Black performers continue to make their mark on Broadway this week.
Two years after Norm Lewis made history as the first Black actor to don the white mask and perform the iconic, titular role of The Phantom of the Opera on Broadway, Jordan Donica made his Broadway debut as the first Black actor to play Raoul, the Vicomte de Chagny, childhood friend-turned-lover of Christine Daae, the young soprano protege of The Phantom, who is played by James Barbour.
Donica succeeded long-time cast member Jeremy Hays and began performances June 13th. This talented 6’4 baritone/tenor has trained at Otterbein University and performed regionally with the Utah Shakespeare Festival.
Here’s a preview of the romantic love duet, “All I Ask Of You,” taken from the 2016 Stars in the Alley performance.
This addition to the cast also comes only two days after Black performers won in all four musical acting categories at the 2016 Tony Awards.
Broadway Black would also like to extend congratulations to Ali Ewoldt, who becomes the first Asian actress — the first actress of color — to play the role of Christine in any mainstream production, Broadway or London.
It’s about damn time.
Imported from London, The Phantom of the Opera is currently the longest running Broadway musical with a Tony-nominated score by Andrew Lloyd Webber.
Now let’s take a trip down memory lane, shall we?
The Phantom of the Opera is currently playing at the Majestic Theatre.
Cynthia Erivo Nominated for BAFTA’s Rising Star Award
Tony, Emmy, and Grammy Award-winning actress, Cynthia Erivo, known for her transformative performance as Celie in the 2015 Broadway revival of The Color Purple is now one of five actors nominated for the British Academy of Film’s 2019 Rising Star Awards.
Most recently seen alongside Viola Davis in Steve McQueen’s Widows, Erivo says:
“I’m ever grateful to BAFTA and the jury panel for nominating me for the 2019 EE Rising Star Award. It means the world to me to be acknowledged by the community that, for most of my life, I’ve known as home. Thank you for this incredible honour.” – Cynthia Erivo
The BAFTA Awards will take place on February 10th.
Get Your War Clothes On: Billy Porter Energizes in GLAAD Acceptance Speech
So, I have a question.
In the same line of thought as “innocent until proven guilty,” do we grant the assumption of positive intent in our expectations of our brothers and sister in regards to woke-ness, à la woke until proven problematic?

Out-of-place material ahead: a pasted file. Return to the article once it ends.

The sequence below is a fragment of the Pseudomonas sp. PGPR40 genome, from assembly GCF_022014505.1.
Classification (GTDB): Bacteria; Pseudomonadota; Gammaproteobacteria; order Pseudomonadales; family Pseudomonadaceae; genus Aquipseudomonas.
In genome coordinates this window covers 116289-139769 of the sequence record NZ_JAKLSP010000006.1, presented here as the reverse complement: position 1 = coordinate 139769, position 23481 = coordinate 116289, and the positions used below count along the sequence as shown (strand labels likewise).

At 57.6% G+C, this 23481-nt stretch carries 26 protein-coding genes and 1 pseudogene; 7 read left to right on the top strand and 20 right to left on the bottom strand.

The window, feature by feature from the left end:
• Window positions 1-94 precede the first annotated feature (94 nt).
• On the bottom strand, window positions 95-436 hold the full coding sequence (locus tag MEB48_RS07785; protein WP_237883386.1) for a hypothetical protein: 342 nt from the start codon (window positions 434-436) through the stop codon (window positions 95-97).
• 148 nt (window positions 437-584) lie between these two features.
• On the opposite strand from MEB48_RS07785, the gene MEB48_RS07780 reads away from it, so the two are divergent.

Now don’t get me wrong, there was no doubt in my heart that Tony and Grammy Award-winner, Billy Porter, was woke. Nope, none. What I wasn’t ready for, was the way he fixed his fingers to pen one of the greatest acceptance speeches of my lifetime, and how he turned the Gospel classic “I Don’t Feel No Ways Tired” into a battle song.
The 28th Annual GLAAD Media Awards honored Billy Porter with the Vito Russo Award, presented to an openly LGBTQ media professional who has made a significant difference in promoting equality and acceptance.
He started by affirming the room full of members of marginalized communities, with my personal daily mantra: “You are enough. we are enough.”
Since the beginning of time artists are the folks who engage critically and encourage those who think they are powerless to question the status quo.
Brothers and sisters across the room leaned in.
The days of shut up and sing are over.
Alliteration informed and illustrated as Porter preached on remaining “vigilantly visual” as we tell our stories. Acknowledging the reality of our times, he spoke on Number 45:
Where they slipped up this time is in that declaration of war. It’s not only against Black and Brown people and Queer people anymore, it’s against ALL of us. And as a result, the good news is: white folk, and straight folk, and all those fierce women folk, are mad now. And NOW maybe something might get done!
Get. Your. War. Clothes. On.
From slavery to emancipation, to the 13th Amendment, to Jim Crow, to the Civil Rights Movement. From Stonewall to AIDS, to marriage equality— we gotta remember the shoulders who we stand on—the ones who fought and died for those freedoms that we hold so dear. Let’s use these historical strides we’ve made as a nation to empower us as warriors on this battlefield of equality.
Until we can figure out how to love one another unconditionally, no one wins. Freedom. Equality. Justice. Have always come at a cost and evidently the always will.
If that’s not the truth.
Stay strong. Stay vigilante. Stay visible. Stay hopeful. Stay focused. Be brave. Be fierce.
For a full list of this year’s winners, honorees, and guests, visit GLAAD.
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